First of all, LOL EUROPE IS NOT A COUNTRY WAY TO GO #HURHURFOXNEWSJOKE. And second of all, wait, what? Someone could be boyfriend-tracking me right now? I headed over to the App Store to find out. (I asked my boyfriend if he minded if I tracked him—for the purposes of journalism—and he said, "Sure, if you want. Any time I'm not with you I'm literally always in a bar surrounded by women." He's a musician. I GUESS WE SHOULD BREAK UP.)
There are a whole bunch of Boyfriend Tracker-esque apps that claim to let you "spy" on your partner via their phone, but pretty much all of them are hilarious garbage. The only ones that even kind of work are exactly like Brazil's Boyfriend Tracker—where you have to steal your partner's phone, install a lime-green app that says "CHEATER TRAPPER" in huge letters, and then steal their phone again to check up on where they went. What could possibly go wrong? One app, which I dropped a cool $.99 for, sends you "hidden camera" photographs of what your partner is doing. (My boyfriend, apparently, turned into a white guy and is currently getting body-slammed by Christi from Dance Moms! Right now! JUST LIKE I SUSPECTED.) The rest are either pranks or spam.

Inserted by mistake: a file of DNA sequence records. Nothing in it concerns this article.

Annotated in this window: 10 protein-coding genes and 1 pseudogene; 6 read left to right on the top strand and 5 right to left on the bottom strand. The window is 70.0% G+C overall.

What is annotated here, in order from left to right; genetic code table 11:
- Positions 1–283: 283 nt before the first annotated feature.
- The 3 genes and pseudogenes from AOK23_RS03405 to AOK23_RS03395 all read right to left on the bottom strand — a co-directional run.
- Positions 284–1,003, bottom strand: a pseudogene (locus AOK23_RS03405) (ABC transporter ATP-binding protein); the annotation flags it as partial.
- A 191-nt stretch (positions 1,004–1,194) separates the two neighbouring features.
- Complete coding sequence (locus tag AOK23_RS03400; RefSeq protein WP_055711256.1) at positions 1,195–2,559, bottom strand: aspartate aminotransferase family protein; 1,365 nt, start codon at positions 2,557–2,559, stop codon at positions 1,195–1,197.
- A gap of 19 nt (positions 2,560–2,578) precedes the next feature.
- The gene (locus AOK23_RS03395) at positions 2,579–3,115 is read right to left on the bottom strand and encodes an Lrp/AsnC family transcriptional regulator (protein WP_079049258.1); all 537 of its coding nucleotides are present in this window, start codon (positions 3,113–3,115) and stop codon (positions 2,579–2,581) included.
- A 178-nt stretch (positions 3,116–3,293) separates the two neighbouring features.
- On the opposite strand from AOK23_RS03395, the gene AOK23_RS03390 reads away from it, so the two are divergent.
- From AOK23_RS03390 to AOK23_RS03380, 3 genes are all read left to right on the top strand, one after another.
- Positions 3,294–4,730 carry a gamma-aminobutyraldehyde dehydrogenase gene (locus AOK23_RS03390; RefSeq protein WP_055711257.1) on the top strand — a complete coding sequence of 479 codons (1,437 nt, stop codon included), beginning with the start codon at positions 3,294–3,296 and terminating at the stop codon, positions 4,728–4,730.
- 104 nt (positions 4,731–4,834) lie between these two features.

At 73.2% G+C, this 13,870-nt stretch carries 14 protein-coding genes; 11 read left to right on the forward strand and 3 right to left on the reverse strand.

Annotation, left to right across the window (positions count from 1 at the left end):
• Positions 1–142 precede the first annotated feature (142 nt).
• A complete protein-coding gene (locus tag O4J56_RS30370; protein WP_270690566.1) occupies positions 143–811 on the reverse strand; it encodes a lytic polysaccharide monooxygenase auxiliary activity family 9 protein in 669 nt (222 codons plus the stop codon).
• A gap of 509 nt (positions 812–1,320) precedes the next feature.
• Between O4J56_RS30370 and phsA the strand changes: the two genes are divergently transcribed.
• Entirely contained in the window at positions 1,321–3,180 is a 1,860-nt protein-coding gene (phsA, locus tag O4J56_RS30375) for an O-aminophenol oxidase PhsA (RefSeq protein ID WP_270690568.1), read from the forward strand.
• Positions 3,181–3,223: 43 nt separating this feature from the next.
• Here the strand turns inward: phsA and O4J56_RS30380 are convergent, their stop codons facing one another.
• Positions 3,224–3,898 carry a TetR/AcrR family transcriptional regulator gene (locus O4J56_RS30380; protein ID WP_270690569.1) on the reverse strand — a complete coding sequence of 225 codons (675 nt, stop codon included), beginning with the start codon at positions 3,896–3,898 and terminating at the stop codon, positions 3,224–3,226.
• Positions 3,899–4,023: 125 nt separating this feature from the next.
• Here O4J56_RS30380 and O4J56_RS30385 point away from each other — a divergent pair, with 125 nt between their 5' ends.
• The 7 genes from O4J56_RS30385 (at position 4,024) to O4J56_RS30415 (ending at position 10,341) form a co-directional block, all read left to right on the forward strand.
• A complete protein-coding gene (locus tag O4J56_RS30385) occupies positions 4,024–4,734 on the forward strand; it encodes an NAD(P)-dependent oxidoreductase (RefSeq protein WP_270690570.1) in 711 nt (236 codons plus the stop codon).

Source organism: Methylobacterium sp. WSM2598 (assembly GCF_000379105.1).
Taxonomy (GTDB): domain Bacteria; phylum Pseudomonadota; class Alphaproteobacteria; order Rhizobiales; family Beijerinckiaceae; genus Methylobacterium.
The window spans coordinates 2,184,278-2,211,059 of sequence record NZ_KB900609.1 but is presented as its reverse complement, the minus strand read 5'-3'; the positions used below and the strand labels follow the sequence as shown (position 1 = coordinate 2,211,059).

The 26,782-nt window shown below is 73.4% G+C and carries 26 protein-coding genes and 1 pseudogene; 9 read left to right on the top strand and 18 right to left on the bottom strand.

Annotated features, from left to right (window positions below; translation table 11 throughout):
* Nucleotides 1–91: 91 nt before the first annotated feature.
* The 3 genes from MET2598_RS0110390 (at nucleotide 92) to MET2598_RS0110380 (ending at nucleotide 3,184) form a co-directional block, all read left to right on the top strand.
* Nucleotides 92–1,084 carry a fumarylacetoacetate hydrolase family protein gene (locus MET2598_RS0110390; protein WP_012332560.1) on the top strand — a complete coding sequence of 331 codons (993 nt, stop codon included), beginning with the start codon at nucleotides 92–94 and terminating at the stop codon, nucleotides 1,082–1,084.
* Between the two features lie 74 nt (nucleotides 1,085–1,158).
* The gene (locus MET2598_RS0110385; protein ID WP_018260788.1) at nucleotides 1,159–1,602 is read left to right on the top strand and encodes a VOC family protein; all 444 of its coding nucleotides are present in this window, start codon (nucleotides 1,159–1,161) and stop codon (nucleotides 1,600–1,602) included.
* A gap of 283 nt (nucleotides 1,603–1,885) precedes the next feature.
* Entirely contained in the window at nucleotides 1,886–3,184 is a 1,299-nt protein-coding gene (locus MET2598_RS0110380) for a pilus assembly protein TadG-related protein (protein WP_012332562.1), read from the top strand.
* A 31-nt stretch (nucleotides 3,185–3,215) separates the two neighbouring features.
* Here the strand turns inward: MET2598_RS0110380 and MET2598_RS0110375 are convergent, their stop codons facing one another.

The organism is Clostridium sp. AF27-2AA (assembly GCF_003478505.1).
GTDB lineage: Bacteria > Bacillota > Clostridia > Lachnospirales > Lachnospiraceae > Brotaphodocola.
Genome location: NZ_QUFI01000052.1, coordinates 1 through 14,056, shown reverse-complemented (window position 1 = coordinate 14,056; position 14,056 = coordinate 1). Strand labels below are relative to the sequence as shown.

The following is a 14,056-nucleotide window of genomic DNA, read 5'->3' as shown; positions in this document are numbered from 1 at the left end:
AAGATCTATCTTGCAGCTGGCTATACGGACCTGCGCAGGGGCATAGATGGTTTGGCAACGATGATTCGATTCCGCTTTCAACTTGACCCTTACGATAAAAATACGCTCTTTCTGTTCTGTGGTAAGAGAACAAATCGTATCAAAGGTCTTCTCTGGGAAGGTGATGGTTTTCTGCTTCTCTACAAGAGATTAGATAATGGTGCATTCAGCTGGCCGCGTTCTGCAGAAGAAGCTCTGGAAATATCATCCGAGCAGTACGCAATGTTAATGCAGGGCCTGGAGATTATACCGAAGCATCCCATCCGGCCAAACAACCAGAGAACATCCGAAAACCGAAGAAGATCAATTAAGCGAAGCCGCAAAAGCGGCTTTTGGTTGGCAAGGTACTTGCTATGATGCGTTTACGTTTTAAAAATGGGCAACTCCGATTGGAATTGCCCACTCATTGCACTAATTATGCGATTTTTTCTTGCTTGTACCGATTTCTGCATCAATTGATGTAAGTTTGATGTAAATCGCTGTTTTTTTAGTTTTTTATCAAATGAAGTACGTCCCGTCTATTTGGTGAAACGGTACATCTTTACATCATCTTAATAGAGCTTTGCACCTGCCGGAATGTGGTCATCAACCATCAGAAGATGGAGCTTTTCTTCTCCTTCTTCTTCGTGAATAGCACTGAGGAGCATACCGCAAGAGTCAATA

One thing all these apps have in common is a bunch of enraged one-star reviews from frantic customers, absolutely furious that they weren't able to stroke their obsessive paranoia by invading their partners' privacy. Just a thought: If you're one of those people, I'd wager you have bigger problems in your life than some obviously garbage app being a rip-off.
Since this seems like a burgeoning market, and I am nothing if not a venture capitalist (full disclosure: I do not actually know what that means), I've come up with my own foolproof app to detect whether or not your supposedly monogamous partner is cheating.
Step 1: Send me $5. In an envelope to the Jezebel office is fine. (Note: The more money you send, the better the app will work!)
Step 2: Ask yourself, "Does it seem like my partner is cheating?"
Step 3: If the answer is, "Yes," go ahead and ask your partner, "Hey, are you cheating?"
Step 4: If your partner says, "Yes," or is an evasive weirdo about it, your partner might be cheating. If you partner says, "Yes," in a sarcastic voice, or is an evasive weirdo about it because you ask this same fucking question every time your partner leaves your sight to take a dump, you might be a paranoid monster with trust issues.
Step 5: MARITAL BLISS.
In conclusion, human beings, we really, really, really need to get over this shit. Spending all of your time obsessing over your partner's movements, assuming the worst about them every time they leave the house, and flying into jealous rages if they speak to any people who are not you, is not a mentally healthy (or fun) way to exist. Being let down by someone you trust is much less damaging than being so incapable of trust that you feel compelled to possess and control other human beings. Treating people you supposedly love like prisoners is a great way to drive them right out of your life. "Boyfriend Tracker" apps are more of a self-fulfilling prophecy than a self-help tool.